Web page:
Page last updated at 14:34 GMT, Thursday, 31 December 2009

Christmas Day bomb suspect 'not radicalised at UCL'

Photograph of Umar Farouk Abdulmutallab supplied by US officials (28 December 2009)
Umar Farouk Abdulmutallab has been charged over the incident

A London university has rejected claims that a man accused of trying to blow up a US plane was radicalised while there.

Malcolm Grant, provost of University College London (UCL), said such reports about Umar Farouk Abdulmutallab were "spectacular insinuation".

Mr Grant has ordered a review of the 23-year-old's time at the university.

Nigerian-born Mr Abdulmutallab allegedly tried to detonate a bomb on a flight as it came into land in Detroit, with 280 people on board.

He is at the centre of a terror investigation on both sides of the Atlantic.

On Wednesday, it emerged the US was aware "a Nigerian" in Yemen was being prepared for a terrorist attack.

Mr Abdulmutallab flew from Lagos to Amsterdam before changing planes for a flight to Detroit. He allegedly attempted to ignite explosives stored in his underpants as Northwest Airlines Flight 253 made its final descent.

'Wider malign impact'

Mr Abdulmutallab took an engineering with business finance degree at UCL between September 2005 and June 2008, and was president of its Islamic society between 2006 and 2007.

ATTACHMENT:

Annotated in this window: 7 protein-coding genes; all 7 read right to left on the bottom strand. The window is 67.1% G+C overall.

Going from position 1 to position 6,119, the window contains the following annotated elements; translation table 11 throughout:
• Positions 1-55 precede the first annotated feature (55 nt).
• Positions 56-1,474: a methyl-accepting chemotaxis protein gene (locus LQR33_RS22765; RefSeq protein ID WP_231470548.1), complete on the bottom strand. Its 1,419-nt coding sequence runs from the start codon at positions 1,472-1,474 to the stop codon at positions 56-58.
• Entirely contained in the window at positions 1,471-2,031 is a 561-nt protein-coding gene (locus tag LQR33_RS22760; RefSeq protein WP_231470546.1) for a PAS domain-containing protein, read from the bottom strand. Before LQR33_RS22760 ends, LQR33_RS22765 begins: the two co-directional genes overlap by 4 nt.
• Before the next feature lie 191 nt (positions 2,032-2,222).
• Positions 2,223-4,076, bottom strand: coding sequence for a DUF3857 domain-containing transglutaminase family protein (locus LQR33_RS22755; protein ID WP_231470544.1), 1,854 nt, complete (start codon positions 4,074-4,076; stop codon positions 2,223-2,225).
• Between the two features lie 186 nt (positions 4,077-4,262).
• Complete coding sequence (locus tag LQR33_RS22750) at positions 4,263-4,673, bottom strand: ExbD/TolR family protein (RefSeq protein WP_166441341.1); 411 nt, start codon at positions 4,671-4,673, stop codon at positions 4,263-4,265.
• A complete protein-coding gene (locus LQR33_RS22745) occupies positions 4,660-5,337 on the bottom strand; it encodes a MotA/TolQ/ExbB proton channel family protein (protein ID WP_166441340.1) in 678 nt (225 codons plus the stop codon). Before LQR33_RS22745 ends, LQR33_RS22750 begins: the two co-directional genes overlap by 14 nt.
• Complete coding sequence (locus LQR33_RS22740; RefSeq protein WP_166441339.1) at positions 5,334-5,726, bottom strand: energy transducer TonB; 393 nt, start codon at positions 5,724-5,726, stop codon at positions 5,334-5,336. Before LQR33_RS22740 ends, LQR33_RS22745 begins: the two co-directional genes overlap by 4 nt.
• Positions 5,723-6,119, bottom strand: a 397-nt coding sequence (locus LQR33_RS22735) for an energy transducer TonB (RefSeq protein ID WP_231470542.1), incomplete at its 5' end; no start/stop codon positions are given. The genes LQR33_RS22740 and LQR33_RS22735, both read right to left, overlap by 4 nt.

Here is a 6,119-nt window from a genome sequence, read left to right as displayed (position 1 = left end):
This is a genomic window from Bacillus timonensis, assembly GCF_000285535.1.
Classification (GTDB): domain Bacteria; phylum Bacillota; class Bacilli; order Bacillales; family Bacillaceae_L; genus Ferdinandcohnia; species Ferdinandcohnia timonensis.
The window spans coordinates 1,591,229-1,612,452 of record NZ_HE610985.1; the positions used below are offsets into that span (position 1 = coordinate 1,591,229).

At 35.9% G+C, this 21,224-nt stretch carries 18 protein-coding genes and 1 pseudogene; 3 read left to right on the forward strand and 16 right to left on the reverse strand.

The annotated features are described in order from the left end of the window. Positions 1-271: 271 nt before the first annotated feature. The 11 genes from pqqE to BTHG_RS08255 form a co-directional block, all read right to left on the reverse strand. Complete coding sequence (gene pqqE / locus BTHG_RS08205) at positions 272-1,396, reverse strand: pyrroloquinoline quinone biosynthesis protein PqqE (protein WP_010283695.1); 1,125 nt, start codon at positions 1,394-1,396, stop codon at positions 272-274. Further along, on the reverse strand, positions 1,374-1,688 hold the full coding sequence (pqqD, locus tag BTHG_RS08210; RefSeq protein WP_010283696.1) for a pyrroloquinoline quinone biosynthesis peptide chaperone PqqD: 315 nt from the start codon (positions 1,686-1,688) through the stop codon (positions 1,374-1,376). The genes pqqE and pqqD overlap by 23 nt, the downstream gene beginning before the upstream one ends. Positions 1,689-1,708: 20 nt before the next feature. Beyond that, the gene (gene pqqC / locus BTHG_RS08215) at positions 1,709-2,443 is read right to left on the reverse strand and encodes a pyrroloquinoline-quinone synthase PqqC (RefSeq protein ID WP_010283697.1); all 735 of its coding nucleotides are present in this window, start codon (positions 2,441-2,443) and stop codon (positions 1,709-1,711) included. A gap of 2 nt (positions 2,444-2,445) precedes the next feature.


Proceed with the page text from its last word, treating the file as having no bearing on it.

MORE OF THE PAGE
In an opinion piece on the Times Higher Education website, the provost hit out at reports Mr Abdulmutallab had helped organise a "war on terror" conference two years ago.

In his article, Mr Grant condemned the attempted airline attack, saying had it succeeded, it would have been "an act of terrorism causing mass murder on an appalling scale".

A general view of University College London
There is a narrow line that we must walk between securing freedom of speech on the one hand and safeguarding against its illegal exercise on the other
Malcolm Grant, UCL

But he said there was no evidence to suggest the suspect was radicalised at UCL.

Announcing a full independent review of Abdulmutallab's time at UCL, he said if any evidence emerges of "a wider malign impact on him or by him, we shall certainly take appropriate action".

He also condemned reports suggesting UCL was "complicit" in the radicalisation of Muslim students and failed to prevent extremists from giving lectures on campus.

Mr Grant referred to a recent incident when an Islamic preacher, Abu Usama, who has "views considered abhorrent by many", was invited to speak at the UCL union.

"Once the wider issues around his views became known, the invitation was swiftly withdrawn by the students and the event did not take place," he said.

But Mr Grant insisted the university would continue to guarantee freedom of speech to visiting speakers.

"There is a narrow line that we must walk between securing freedom of speech on the one hand and safeguarding against its illegal exercise on the other, such as in the incitement of religious or racial hatred," he said.

"There is nothing unique in this for universities."

Police in the UK have been searching several London properties linked to the suspect, who was on a UK watch-list.

Mr Abdulmutallab was refused a visa in May and placed on a security list after he applied to study at a bogus college.

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